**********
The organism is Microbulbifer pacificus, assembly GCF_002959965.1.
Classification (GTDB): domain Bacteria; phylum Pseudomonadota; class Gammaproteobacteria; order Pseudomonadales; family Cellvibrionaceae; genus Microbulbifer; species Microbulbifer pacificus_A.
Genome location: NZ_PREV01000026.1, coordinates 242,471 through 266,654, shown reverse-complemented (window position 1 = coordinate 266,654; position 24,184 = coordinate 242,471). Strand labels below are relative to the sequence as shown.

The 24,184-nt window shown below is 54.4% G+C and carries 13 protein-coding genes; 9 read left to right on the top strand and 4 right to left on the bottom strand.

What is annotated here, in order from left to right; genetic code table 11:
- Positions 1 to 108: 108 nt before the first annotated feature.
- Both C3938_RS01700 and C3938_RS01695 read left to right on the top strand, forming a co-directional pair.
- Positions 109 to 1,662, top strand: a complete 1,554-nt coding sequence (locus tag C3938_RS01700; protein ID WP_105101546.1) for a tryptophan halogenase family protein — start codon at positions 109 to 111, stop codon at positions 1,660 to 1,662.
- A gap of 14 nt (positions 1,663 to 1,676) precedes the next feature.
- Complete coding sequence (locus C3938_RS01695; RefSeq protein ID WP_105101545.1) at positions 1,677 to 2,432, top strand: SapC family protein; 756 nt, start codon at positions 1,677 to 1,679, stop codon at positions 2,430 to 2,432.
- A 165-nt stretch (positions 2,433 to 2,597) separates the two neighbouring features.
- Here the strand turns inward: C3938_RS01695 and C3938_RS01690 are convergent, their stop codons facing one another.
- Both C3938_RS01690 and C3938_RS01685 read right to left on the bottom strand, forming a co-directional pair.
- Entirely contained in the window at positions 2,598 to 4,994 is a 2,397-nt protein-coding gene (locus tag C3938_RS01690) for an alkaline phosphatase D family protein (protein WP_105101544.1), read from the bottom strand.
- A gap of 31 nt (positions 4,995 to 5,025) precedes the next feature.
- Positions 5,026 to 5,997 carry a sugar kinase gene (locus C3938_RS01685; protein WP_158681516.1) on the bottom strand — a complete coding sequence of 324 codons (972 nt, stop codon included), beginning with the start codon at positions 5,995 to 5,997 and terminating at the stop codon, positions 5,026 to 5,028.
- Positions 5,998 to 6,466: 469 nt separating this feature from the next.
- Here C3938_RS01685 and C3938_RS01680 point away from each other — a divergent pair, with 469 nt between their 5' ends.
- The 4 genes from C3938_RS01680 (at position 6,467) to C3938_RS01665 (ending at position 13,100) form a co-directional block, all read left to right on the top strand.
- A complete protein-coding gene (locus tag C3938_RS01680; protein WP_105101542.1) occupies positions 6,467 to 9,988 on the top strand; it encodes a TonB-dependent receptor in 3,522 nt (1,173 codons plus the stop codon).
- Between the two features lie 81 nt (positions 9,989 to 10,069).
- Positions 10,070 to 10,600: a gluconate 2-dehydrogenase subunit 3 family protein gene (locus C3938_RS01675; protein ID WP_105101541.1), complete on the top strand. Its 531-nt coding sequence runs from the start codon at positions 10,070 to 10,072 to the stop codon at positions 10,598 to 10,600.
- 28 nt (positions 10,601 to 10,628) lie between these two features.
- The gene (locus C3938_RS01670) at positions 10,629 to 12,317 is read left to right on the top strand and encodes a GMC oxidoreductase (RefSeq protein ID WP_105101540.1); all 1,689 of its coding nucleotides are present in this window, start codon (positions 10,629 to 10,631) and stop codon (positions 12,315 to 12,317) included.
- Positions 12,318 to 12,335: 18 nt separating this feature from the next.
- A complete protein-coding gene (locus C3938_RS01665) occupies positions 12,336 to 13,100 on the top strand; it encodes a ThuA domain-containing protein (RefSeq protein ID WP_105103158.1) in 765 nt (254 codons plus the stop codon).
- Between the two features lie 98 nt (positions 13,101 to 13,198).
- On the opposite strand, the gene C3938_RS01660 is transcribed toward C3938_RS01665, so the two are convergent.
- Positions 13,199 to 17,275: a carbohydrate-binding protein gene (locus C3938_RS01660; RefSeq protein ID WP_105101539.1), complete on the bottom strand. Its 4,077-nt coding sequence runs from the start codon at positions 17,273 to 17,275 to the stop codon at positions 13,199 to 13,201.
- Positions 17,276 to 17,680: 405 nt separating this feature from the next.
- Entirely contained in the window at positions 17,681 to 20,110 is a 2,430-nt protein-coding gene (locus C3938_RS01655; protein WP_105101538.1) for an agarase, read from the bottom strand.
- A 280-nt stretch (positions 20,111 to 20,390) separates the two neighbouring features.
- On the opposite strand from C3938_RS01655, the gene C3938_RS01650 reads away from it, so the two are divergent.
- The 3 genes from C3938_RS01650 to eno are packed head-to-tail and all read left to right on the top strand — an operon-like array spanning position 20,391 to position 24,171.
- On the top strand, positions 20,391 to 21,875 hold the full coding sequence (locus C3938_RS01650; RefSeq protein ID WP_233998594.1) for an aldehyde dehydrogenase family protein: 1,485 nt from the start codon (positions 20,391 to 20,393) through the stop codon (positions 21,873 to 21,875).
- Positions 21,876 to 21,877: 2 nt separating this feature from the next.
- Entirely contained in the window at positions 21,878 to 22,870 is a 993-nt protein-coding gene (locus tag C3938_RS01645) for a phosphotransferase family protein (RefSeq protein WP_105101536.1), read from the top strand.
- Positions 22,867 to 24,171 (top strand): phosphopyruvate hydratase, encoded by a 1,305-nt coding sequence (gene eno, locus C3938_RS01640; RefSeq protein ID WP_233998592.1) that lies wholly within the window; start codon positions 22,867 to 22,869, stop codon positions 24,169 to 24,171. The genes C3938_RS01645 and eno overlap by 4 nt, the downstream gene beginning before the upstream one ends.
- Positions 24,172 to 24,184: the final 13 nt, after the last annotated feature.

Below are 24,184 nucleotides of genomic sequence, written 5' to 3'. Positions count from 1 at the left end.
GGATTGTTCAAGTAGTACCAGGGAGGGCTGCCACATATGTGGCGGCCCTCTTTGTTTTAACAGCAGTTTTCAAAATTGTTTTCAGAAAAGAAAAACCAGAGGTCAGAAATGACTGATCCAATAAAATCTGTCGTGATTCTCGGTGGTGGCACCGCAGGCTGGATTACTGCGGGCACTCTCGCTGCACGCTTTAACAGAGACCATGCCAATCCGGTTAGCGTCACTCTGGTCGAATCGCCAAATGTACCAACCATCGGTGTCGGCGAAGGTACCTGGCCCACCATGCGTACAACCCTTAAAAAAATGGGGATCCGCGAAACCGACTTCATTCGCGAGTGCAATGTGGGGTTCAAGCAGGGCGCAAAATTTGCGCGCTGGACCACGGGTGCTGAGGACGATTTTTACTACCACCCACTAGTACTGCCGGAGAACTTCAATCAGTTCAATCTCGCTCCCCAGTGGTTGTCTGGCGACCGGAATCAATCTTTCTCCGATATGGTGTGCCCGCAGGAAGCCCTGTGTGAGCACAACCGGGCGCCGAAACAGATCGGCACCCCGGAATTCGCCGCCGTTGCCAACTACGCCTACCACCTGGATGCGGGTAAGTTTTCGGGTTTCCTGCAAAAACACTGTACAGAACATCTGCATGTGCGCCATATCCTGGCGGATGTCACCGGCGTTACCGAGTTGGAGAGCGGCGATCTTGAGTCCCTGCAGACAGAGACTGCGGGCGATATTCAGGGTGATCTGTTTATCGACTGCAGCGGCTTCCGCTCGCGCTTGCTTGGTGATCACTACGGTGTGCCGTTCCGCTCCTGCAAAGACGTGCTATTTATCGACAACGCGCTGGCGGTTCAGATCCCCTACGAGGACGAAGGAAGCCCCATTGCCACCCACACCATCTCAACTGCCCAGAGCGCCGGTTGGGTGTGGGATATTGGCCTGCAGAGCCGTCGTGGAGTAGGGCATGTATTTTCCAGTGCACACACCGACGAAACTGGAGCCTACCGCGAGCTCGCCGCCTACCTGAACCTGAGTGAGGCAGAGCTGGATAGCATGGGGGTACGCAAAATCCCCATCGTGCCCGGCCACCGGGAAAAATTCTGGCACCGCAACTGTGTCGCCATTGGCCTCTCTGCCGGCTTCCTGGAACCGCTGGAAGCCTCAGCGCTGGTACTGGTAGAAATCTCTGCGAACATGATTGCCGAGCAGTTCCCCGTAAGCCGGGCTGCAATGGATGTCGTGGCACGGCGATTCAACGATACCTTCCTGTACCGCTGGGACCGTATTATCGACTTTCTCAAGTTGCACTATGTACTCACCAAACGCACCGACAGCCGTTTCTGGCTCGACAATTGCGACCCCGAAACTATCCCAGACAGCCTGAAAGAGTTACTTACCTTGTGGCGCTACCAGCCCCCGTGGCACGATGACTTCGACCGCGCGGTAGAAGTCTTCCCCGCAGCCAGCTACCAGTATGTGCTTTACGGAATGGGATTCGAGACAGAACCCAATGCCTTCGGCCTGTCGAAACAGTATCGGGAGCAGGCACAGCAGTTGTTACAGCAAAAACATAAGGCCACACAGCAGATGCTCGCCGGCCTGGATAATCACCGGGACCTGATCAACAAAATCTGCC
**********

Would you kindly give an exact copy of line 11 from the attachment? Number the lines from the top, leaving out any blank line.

- A 165-nt stretch (positions 2,433 to 2,597) separates the two neighbouring features.